A political-themed flag was spotted on a New York Post Office flagpole over the weekend, hanging under an American flag and a POW/MIA flag. According to multiple news reports, the political flag was not hung by postal workers and was quickly removed after authorities were alerted. An investigation is now underway.

The Hatch Act, a federal law passed in 1939, prohibits partisan political activity on federal property and limits the political activities of federal employees. Named for Senator Carl Hatch of New Mexico, it also prohibits civil-service employees in the executive branch – except for the president and vice president – from engaging in some forms of political activity.

Less Restricted Vs. Further Restricted

Not all employees of the executive branch – which includes independent agencies, commissions and committees – are covered by the same restrictions. Those who are considered under the Hatch Act to be “Less Restricted” may engage in political activity while off-duty, outside of Federal buildings, out of uniform (if there is any), and without using their respective position title or Federal resources. However, most agencies required that employees who wish to volunteer for political campaigns must seek prior guidance on the relevant rules.

Moreover, those in senior executive positions within the executive branch are considered under the Hatch Act to be “Further Restricted,” and may not engage in certain political activities, even on their own time. In addition, all federal employees are prohibited from soliciting political contributions from any person or organization at any time – and that includes hosting a political fundraiser at one’s personal residence.

It is also important to note that federal employees are generally barred from soliciting donations to a campaign, political party, or political action committee (PAC), while employees are also prohibited from sending or forwarding campaign fundraising emails, reposting or sharing requests for donations on social media. In fact, when using government-issued devices, nothing politically related should be shared or posted on social media.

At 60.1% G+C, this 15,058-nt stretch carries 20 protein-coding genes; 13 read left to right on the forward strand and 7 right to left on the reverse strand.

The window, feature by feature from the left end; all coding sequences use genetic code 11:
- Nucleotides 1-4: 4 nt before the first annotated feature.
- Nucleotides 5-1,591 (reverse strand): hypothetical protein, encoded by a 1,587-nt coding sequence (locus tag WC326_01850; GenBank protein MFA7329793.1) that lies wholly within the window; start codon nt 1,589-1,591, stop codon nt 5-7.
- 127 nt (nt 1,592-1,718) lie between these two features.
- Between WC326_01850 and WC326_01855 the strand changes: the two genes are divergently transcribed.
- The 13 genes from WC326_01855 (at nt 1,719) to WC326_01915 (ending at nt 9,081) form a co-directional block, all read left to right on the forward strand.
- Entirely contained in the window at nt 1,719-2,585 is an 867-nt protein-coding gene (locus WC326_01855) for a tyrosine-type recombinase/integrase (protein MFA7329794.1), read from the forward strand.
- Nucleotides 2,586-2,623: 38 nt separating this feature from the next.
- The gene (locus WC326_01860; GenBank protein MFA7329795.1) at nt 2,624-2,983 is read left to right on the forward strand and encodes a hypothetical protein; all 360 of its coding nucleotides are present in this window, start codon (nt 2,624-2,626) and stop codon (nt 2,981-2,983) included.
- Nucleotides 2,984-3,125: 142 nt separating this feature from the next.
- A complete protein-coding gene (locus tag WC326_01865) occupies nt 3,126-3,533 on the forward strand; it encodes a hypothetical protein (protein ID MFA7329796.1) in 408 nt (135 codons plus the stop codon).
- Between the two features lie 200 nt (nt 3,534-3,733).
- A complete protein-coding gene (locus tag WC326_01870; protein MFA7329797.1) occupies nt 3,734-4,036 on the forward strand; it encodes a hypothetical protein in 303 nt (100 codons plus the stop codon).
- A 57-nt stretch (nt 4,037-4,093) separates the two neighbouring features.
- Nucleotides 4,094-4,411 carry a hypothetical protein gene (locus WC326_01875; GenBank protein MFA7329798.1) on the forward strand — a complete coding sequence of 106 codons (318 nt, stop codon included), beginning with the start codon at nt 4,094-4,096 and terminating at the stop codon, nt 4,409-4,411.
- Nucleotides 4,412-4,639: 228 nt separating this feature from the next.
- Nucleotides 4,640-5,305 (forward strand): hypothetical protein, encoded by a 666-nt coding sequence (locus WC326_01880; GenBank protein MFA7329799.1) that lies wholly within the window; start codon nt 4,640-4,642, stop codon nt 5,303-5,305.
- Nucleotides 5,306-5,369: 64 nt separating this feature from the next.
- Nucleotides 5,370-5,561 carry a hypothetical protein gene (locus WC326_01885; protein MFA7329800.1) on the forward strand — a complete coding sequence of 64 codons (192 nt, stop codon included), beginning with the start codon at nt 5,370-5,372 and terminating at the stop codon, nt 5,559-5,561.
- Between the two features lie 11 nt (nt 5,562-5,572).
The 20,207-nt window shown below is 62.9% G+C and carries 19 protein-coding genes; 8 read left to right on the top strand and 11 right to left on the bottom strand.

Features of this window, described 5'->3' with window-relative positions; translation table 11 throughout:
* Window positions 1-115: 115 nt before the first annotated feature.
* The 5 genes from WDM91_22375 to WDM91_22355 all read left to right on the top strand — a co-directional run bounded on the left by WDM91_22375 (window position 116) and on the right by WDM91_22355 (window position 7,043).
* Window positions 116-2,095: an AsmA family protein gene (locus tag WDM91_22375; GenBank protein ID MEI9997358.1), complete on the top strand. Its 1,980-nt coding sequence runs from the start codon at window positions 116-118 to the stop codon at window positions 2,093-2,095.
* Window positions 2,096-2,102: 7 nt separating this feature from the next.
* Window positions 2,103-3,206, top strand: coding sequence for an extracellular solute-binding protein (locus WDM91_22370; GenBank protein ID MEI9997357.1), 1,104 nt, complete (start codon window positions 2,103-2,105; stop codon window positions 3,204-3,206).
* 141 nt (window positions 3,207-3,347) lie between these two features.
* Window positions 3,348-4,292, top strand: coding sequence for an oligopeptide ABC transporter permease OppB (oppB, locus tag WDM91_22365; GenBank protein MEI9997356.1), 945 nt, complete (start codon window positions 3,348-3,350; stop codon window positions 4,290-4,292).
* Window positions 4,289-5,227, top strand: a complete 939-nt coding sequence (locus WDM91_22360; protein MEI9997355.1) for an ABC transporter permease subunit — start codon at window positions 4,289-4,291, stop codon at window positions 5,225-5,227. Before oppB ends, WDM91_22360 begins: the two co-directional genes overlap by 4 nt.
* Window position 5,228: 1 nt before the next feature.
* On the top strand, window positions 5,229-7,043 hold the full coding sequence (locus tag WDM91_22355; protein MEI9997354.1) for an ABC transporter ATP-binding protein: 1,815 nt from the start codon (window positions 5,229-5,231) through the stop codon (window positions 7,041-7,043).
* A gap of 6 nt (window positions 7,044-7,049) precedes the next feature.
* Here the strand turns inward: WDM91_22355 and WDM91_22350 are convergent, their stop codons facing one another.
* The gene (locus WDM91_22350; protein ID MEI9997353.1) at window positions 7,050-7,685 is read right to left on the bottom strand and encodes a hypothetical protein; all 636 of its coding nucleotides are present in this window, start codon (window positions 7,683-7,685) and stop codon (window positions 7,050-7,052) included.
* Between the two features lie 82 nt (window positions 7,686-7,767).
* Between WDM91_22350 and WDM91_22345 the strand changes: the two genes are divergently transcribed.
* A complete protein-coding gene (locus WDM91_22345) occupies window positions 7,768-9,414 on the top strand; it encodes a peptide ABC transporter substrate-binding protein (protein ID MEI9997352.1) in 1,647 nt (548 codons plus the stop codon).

This is certainly not the time for those working in the federal government, especially the executive branch, to push their luck when it comes to the Hatch Act.

“Presidential election years are always years where Hatch Act related conduct is more heavily scrutinized,” explained Stephanie Rapp-Tully, partner in the Tully Rinckey Law Office’s Washington, D.C. office.

“With social media being the way it appears most Americans engage in political discussions, the opportunities for employees to commit a Hatch Act violation are more likely than decades prior,” Rapp-Tully told ClearanceJobs. “This is complicated by more employees working from home, and those lines between “on duty” and “off duty” being more blurred. Employees should take a protective approach to this election season and if there is any question about whether conduct could violate the Hatch Act, given Office of Special Counsel’s heightened scrutiny, the employee should consult an attorney.”

Office of Special Counsel Looks to Crack Down

Earlier this month, the Office of Special Counsel (OSC) also announced it would increase its Hatch Act oversight, and some former federal employees could face proceedings before the independent, quasi-judicial Merit Systems Protection Board despite their departure from government service.

“OSC can generally pursue disciplinary action in Hatch Act cases by filing complaints with the Merit Systems Protection Board (MSPB). However, certain Senate-confirmed Presidential appointees (PAS) were exempted from those enforcement actions at the MSPB,” Allen Shoikhetbrod, managing partner of Tully Rinckey’s Albany Office, also told ClearanceJobs.

“For PAS, OSC was required to submit a report to the President of the United States (POTUS) describing the violations, and the POTUS may then take appropriate action,” Shoikhetbrod added. “There is no similar exemptions for other political appointees, such as other White House commissioned officers. Now, however, OSC has announced it may consider pursuing disciplinary actions for Hatch Act violations of non-PAS political appointees, including those serving in the White House, by filing a complaint with the MSPB.”

As noted, OSC will now consider taking action against those who engaged in violations as a federal employee, but have since left the federal government.

“The new changes close a ‘loophole’ where senior White House personnel were not subject to full enforcement mechanisms,” Shoikhetbrod  continued. “Hatch Act violations are typically a hot topic during an election season. There is a new Special Counsel, Hampton Dellinger, who was recently sworn in, and likely wants to make an immediate impact.”

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Peter Suciu is a freelance writer who covers business technology and cyber security. He currently lives in Michigan and can be reached at petersuciu@gmail.com. You can follow him on Twitter: @PeterSuciu.